With the assistance of the prisoners, Ripley is able to plan a chase and bait scenario where they capture and isolate the alien. While it may safely remain behind nearly impenetrable doors, the mind of man is an untethered ball of whim, especially for those with minds struck with horror, such as Golic, who becomes obsessed with the vision of the Beast and seeks spiritual communication with its apocalyptic aura. Though he had always been considered the most peculiar among the atypical prisons, his presence had always been tolerated at best; now, with delusion visions of the apocalypse, his innocent whims of spirit endanger everyone. He sees himself as immune to the Beast’s rage, much like Ripley soon sees herself as privileged in commune with the alien, but for a very different reason; she scans herself in the autodoc and discovers a long-term affliction which has only began to display its twin symptoms of internal pain and external invulnerability.
As they fight the alien and flee from its stealth attacks, the prisoners’ hope rests on the arrival of the Company, only hours away.
There are four common threads which tie the trilogy together, three threads of which are forgone expectations: (1) Ripley, (2) the xenomorphs, (3) terror, and (4) grungy locations. I understand that isolated and grubby locations heighten the sense of unease, but it does become a tad repetitive: dingy space tug from Alien and an unkempt space colony from Aliens. The third part of the trilogy offers a twofer: neglected prison/refinery. At this point in the Alien series, one begins to wonder if the screenwriters have any imagination left, if anyone cares to break the mold, if anyone has any vision for the series. The movie Alien 3 earns a paltry 3/5 in my book for this lack of imagination and drudgery.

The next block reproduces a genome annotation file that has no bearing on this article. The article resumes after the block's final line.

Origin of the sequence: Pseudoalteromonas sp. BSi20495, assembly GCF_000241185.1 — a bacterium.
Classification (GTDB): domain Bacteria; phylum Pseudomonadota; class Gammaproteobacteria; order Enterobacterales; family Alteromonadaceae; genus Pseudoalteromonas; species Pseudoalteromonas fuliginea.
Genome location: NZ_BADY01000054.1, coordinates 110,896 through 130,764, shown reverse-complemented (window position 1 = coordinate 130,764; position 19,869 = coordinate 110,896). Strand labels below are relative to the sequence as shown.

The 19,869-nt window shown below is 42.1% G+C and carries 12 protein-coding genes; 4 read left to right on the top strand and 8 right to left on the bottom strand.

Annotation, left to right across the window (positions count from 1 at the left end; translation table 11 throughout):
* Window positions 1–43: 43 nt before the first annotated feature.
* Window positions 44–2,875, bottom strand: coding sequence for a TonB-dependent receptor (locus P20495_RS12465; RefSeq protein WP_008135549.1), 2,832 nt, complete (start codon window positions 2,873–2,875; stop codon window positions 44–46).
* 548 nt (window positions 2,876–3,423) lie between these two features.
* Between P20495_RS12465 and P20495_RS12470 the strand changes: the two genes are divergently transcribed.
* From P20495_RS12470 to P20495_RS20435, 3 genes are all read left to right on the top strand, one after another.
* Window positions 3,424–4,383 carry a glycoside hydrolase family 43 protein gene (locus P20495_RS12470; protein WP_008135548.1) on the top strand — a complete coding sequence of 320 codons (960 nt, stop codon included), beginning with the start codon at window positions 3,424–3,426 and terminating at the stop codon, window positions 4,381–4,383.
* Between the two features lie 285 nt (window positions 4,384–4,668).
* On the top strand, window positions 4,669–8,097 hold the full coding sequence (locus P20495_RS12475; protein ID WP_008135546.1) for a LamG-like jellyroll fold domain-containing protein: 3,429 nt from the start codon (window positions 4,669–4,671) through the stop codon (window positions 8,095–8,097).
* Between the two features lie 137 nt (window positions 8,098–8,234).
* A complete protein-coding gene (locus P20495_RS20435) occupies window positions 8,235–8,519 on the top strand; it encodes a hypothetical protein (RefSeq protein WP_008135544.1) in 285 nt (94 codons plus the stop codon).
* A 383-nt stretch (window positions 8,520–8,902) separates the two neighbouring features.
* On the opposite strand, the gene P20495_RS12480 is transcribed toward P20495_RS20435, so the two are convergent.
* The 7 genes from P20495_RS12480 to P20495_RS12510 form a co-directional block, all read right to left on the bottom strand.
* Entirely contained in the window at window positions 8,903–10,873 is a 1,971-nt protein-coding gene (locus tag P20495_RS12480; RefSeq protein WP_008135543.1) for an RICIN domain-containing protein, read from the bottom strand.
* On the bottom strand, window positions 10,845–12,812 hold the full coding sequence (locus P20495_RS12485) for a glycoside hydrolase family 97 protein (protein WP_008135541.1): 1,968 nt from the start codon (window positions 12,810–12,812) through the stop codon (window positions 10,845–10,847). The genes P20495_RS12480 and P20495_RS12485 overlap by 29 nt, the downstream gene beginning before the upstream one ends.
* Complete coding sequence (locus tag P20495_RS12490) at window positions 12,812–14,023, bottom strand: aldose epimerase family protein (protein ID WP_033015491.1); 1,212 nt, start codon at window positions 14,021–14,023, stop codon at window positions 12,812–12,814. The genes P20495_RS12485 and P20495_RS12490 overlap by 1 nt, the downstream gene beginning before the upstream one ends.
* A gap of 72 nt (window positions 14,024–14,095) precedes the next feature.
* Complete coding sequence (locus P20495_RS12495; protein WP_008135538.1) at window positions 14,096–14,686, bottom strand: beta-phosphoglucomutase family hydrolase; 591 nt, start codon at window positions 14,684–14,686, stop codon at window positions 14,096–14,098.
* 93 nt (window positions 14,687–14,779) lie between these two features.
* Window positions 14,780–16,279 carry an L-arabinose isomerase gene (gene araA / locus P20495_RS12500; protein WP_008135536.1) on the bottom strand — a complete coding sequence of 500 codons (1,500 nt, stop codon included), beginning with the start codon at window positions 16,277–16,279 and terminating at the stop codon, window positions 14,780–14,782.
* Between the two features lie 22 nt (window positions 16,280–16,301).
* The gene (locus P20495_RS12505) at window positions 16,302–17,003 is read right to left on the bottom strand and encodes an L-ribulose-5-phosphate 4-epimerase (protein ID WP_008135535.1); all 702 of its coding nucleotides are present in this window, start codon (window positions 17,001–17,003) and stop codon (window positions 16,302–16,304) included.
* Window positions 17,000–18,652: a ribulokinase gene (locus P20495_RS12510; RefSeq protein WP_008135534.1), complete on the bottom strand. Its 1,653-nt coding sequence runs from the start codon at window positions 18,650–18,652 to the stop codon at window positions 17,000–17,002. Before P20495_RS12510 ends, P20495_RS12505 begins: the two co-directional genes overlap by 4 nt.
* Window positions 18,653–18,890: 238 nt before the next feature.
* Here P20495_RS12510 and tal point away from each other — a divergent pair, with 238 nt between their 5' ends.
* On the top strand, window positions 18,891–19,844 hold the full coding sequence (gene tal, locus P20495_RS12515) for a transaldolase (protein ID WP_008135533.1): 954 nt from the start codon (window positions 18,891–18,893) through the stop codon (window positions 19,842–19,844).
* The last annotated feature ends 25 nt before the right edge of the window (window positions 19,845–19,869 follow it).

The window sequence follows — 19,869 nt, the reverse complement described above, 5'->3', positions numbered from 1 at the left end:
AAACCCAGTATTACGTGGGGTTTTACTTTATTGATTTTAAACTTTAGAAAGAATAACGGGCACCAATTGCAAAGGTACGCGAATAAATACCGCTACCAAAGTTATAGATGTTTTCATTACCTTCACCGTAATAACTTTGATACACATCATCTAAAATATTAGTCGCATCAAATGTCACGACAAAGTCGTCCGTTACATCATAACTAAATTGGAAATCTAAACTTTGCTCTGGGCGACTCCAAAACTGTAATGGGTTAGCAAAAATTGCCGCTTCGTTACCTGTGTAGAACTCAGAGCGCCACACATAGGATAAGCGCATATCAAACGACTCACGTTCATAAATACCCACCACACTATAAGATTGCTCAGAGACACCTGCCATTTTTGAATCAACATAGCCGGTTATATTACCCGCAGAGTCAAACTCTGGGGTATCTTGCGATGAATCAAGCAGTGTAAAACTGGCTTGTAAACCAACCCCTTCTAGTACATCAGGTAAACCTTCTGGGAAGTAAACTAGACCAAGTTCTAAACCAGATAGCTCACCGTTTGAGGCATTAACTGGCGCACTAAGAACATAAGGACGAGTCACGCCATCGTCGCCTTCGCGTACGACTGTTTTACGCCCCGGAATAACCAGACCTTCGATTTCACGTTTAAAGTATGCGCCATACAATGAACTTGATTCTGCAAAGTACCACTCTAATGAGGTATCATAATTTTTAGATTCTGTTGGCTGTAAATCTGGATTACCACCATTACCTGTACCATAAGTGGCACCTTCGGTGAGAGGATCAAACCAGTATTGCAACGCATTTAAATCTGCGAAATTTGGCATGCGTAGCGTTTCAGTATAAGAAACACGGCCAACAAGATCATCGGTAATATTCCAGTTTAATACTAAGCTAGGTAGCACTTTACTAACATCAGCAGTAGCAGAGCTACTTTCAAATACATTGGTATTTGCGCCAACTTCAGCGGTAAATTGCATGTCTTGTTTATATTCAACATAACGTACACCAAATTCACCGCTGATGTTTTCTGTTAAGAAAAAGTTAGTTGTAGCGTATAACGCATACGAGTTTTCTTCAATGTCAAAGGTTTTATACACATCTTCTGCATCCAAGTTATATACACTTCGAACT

While the plot of this sequel, and its accompanying novelization, feel forced in contrast to Alien and Aliens, Foster overcomes this slipshod story with gusto for plot pacing. The atmosphere is always tense, be it when a prisoner is decapitated or when Ripley queries Clemens about her arrival. There’s an electric sense of foreboding, an eerie static which permeates the novelization—something more than the movie did. Foster has some obvious skill in this regard, to somehow make a novelization more tense than the movie. This, in turn, results in a more impressive 4/5.
One tactic Foster utilizes is the use of investigation by the characters; they know something isn’t right in their banal prison/refinery, but after Ripley shows up, things become a bit peculiar: a large insectoid is discovered (an unusually large facehugger), a slimy cowl is discarded in an air duct (from the queen’s molting?), and a hollow, oblong black skull is found (again, from molting?). Much like in Aliens, the plot takes the reader through the species building of the xenomorphs—quite similar to character building.
Thankfully, this is a trilogy. At this point, the rehash of Ripley, xenomorphs, terror and grimy locations has reached the end of its steam. Alien: Resurrection is a movie time has forgotten (except for that exceptionally creepy alien/human hybrid). There have been many other novels published in the same Alien Universe, most recently is the Out of the Shadows series by Tim Lebbon, which somehow—in a curious why-was-this-needed way—fills a gap between Alien and Aliens. If Alien 3 is considered cursory to the series, Out of the Shadows (2014) can be considered extraneous, superfluous, unwanted and unneeded.
My thoughts on Prometheus (2012)? S-w-e-e-t.